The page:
Friday, October 30, 2020

Alexander Glazunov (1865-1936)

This montage from our Podcast Vault revisits a post from April 20, 2018. It can be found in our archives at


A few weeks ago, we spent a weekend exploring the music of The Mighty Five, the group of Nationalist composers that reshaped Russian music. Today’s throwback post revisits the music of one of their disciples, Alexander Glazunov.

In many ways, Glazunov was a transitional figure in Russian – later Soviet – music; not so much in terms of a late romantic to modern transition (that was more left to Stravinsky and Scriabin) but in terms of a nationalist transition. 

Glazunov was not supportive of the modern direction Stravinsky's music took. He was not alone in this prejudice—their mutual teacher Rimsky-Korsakov was as profoundly conservative by the end of his life, wedded to the academic process he helped instill at the Conservatory. Unlike Rimsky-Korsakov, Glazunov was not anxious about the potential dead end Russian music might reach by following academia strictly, nor did he share Rimsky-Korsakov's grudging respect for new ideas and techniques. 

Stravinsky was not the only composer whose modernist tendencies Glazunov disliked. Shostakovich mentioned Glazunov's attacks against the "recherché cacophonists"—the elder composer's term for the newer generation of Western composers, beginning with Debussy. Once, while looking at a score of Debussy's Prélude à l'après-midi d'un faune, he commented, "It's orchestrated with great taste.... And he knows his work.... Could it be that Rimsky and I influenced the orchestration of all these contemporary degenerates?"

Both Glazunov and Rachmaninoff, whose first symphony Glazunov supposedly had conducted so poorly at its premiere (according to the composer), were considered "old-fashioned" in their later years. In recent years, reception of Glazunov's music has become more favorable.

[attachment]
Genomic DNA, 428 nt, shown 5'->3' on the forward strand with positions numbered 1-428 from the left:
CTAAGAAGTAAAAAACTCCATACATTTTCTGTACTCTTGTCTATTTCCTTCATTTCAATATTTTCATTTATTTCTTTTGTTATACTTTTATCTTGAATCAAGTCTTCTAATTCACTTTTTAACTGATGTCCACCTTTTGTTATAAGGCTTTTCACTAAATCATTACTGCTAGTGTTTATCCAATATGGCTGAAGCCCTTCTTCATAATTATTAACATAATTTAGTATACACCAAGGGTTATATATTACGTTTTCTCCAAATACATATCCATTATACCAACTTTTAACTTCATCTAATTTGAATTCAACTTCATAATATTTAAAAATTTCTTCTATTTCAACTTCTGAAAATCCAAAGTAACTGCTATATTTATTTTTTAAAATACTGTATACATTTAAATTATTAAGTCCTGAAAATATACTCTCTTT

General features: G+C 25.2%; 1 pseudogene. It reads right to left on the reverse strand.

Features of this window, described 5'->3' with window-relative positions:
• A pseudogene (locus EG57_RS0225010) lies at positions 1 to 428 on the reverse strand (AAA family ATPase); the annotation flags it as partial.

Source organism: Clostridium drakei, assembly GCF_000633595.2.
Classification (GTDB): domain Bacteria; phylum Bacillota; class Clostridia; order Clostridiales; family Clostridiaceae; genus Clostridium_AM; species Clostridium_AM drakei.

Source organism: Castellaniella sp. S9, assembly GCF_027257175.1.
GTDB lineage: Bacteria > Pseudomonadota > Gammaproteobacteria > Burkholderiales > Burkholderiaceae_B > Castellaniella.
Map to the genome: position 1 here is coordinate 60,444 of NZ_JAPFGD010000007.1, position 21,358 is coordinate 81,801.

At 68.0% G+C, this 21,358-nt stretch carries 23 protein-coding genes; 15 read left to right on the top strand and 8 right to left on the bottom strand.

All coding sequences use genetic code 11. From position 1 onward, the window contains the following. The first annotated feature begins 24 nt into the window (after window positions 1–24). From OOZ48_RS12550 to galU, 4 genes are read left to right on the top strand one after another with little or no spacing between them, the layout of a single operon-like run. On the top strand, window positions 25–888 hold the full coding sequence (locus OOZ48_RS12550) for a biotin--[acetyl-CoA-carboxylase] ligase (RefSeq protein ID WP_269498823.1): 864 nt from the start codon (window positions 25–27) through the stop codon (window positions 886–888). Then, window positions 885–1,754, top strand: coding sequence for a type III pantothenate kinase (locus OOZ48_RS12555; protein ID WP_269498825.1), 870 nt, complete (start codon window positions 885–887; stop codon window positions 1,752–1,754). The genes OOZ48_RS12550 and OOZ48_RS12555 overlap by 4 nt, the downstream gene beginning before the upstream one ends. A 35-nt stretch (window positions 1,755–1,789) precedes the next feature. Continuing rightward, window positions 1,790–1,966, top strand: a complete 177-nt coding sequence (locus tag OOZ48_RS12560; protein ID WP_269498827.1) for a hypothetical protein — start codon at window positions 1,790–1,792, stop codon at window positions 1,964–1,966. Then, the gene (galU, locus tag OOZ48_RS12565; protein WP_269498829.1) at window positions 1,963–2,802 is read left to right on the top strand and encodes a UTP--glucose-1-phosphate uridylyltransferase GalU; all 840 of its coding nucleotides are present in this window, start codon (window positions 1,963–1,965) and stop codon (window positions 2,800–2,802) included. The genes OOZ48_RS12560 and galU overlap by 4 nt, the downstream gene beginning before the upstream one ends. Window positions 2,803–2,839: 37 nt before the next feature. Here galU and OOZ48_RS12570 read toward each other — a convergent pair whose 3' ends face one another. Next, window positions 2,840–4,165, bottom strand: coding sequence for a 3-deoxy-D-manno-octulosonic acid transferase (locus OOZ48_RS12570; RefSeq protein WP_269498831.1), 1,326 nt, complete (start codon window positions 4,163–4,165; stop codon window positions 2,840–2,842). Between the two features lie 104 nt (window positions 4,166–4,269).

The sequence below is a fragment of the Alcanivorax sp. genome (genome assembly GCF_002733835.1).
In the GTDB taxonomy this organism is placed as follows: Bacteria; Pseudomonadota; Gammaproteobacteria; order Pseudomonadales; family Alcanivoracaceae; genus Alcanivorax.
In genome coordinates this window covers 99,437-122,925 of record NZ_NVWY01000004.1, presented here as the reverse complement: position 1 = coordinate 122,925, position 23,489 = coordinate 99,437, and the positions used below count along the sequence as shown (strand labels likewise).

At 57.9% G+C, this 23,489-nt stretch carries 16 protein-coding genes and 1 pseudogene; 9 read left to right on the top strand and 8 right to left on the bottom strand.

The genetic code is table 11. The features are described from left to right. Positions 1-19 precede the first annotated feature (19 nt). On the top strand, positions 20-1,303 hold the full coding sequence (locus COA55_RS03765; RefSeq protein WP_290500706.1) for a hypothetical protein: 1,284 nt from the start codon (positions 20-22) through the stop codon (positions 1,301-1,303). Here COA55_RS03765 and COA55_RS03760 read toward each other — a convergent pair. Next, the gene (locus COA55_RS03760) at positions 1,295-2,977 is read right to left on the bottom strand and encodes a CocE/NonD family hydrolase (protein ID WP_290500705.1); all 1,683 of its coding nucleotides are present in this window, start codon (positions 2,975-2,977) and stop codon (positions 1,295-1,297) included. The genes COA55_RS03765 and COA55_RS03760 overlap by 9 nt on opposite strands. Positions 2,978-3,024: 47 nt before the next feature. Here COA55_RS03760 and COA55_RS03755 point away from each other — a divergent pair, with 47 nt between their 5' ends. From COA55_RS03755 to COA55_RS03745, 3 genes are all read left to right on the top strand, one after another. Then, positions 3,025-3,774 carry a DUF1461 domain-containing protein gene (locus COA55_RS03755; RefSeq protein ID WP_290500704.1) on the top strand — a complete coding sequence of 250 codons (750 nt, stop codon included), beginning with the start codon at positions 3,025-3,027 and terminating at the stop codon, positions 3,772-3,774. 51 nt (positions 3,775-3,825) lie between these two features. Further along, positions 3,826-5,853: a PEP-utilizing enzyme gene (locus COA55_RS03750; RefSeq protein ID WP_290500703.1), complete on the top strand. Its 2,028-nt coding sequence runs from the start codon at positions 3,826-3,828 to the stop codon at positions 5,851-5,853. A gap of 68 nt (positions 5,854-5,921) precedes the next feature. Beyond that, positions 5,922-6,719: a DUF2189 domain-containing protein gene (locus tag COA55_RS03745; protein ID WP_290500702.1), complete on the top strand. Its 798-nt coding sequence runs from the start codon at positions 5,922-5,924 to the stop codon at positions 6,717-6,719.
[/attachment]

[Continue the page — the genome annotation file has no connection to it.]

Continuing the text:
Glazunov served as director of the Saint Petersburg Conservatory between 1905 and 1928 and was instrumental in the reorganization of the institute into the Petrograd Conservatory, then the Leningrad Conservatory, following the Bolshevik Revolution. The best-known student under his tenure during the early Soviet years was Dmitri Shostakovich.

Glazunov toured Europe and the United States in 1928, and settled in Paris by 1929. He always claimed that the reason for his continued absence from Russia was "ill health"; this enabled him to remain a respected composer in the Soviet Union, unlike Stravinsky and Rachmaninoff, who had left for other reasons. 

In 1934, he wrote one of his final works; a virtuoso and lyrical concerto for the alto saxophone. This is our filler work for today.

I think you will (still) love this music too

Tuesday, October 27, 2020

Beethoven Two-For: Overtures and Emperor Concerto

This is my post from this week's Tuesday Blog.

This month's installment of our #Beethoven2020 series (the penultimate installment) shares two vinyl albums from my collection - one of them completes the "piano concerto" cycle we undertook when er launched this series earlier this year.

Let's start there - Rudolf Serkin recorded all of the Beethoven concertos - some of them more than once, under Eugene Ormandy, Bruno Walter and Leonard Bernstein, The Bernstein collaboration on the Emperor concerto was reissued several times, including under the "Great Performances" series, which is how I acquired it.

Manu conductors have recorded the Beethoven overtures - either as filler for their symphony cycles like Bernstein, von Dohnanyi and Leibowitz did or as stand-alone releases. This "Resonance" reissue combines overtures recorded by Karl Böhm with the Vienna Philharmonic with a pair of Fidelio overtures from his landmark recording of the opera with Staatskapelle Dresden.

Happy Listening!

Ludwig van BEETHOVEN (1770-1827)
Overture To Goethe's Tragedy "Egmont", Op. 84
Overture To H.J. V. Collin's Tragedy "Coriolanus", Op. 62
Overture To The Ballet "The Creatures Of Prometheus", Op. 43
Wiener Philharmoniker
Overture "Fidelio", Op. 72b
Overture "Leonora No. 3", Op. 72a
Staatskapelle Dresden
Conductor – Karl Böhm
Deutsche Grammophon ‎ Resonance – 2535 135
Format: Vinyl, LP, Reissue

Concerto No. 5 In E-Flat Major For Piano & Orchestra, Op. 73 "Emperor"
Piano – Rudolf Serkin
Orchestra –New York Philharmonic
Conductor – Leonard Bernstein